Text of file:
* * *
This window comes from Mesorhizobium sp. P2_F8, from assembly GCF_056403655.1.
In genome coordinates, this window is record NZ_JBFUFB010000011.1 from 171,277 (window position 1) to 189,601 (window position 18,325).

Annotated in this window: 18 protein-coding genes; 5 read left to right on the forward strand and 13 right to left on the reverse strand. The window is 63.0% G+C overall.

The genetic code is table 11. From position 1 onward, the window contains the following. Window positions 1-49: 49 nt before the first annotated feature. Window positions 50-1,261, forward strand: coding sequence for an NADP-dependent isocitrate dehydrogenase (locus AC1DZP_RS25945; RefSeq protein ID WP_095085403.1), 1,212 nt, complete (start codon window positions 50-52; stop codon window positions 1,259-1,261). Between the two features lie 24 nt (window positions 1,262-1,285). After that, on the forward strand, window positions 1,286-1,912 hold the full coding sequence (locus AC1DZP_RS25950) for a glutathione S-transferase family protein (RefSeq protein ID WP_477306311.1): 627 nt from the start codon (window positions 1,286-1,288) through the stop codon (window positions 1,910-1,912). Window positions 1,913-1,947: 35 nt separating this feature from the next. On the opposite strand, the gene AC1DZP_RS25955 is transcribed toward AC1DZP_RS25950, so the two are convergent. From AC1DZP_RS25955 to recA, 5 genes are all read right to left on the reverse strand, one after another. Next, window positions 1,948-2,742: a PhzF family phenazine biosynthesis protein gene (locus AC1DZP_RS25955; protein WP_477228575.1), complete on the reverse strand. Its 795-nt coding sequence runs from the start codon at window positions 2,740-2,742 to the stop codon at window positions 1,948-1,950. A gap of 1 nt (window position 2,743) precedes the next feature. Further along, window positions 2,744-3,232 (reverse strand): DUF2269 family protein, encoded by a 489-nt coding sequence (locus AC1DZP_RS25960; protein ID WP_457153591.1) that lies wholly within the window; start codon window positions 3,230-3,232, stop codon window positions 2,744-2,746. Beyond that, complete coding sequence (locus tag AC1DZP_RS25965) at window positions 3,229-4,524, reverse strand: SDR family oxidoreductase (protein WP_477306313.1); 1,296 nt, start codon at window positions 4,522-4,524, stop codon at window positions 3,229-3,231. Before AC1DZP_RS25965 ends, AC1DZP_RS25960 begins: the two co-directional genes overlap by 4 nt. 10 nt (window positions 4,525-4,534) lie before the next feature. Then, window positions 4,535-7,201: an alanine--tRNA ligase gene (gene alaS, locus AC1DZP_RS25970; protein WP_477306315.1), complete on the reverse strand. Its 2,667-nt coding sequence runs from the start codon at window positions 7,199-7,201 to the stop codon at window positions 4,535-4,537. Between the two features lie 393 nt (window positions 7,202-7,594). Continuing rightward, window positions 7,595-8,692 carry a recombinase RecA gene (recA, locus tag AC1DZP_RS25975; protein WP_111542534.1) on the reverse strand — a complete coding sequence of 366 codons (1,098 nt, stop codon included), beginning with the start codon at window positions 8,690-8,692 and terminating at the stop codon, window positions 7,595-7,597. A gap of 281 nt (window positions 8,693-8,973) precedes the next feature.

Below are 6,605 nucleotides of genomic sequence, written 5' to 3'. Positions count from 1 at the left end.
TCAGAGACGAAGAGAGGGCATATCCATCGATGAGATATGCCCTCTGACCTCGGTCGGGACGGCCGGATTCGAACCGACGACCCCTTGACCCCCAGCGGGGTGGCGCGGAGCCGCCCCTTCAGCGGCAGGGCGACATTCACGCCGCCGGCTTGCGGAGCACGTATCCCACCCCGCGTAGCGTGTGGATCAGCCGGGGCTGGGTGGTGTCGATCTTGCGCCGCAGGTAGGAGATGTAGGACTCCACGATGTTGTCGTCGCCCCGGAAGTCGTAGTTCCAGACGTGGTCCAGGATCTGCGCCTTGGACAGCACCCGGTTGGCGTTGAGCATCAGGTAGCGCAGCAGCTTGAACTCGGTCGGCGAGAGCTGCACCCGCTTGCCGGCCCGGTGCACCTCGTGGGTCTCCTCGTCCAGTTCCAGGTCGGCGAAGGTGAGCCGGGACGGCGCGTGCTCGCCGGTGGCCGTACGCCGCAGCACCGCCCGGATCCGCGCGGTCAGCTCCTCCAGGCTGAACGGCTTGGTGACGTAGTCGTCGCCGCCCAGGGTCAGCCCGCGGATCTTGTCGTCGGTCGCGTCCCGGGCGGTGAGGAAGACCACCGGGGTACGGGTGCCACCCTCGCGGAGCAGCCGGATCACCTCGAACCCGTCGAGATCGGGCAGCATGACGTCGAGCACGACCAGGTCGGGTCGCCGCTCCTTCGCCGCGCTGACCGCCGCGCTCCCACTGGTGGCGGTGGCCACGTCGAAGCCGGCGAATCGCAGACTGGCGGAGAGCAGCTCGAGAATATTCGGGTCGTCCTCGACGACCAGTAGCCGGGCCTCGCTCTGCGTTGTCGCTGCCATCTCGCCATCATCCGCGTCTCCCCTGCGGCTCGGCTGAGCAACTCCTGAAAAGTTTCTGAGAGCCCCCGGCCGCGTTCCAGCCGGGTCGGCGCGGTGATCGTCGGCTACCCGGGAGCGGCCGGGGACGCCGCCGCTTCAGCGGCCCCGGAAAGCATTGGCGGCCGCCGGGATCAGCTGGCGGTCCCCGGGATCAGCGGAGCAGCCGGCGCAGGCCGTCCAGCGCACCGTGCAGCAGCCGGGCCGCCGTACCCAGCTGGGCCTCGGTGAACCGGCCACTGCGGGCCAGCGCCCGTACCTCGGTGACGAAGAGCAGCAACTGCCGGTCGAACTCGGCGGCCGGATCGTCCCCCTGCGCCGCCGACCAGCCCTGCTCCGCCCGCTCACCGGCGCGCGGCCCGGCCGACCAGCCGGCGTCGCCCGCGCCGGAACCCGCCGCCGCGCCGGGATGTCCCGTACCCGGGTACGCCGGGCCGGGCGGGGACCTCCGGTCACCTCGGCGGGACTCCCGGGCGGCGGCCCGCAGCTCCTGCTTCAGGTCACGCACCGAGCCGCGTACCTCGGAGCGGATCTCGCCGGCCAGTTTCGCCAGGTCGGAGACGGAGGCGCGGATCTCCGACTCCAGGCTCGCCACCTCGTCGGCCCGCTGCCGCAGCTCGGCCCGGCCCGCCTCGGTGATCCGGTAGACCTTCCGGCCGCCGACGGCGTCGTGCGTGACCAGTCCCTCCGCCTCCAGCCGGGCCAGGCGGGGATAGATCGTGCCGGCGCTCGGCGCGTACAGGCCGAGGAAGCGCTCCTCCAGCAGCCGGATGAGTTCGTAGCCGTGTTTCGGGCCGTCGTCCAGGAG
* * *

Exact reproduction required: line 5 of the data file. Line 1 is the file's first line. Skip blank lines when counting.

Below are 6,605 nucleotides of genomic sequence, written 5' to 3'. Positions count from 1 at the left end.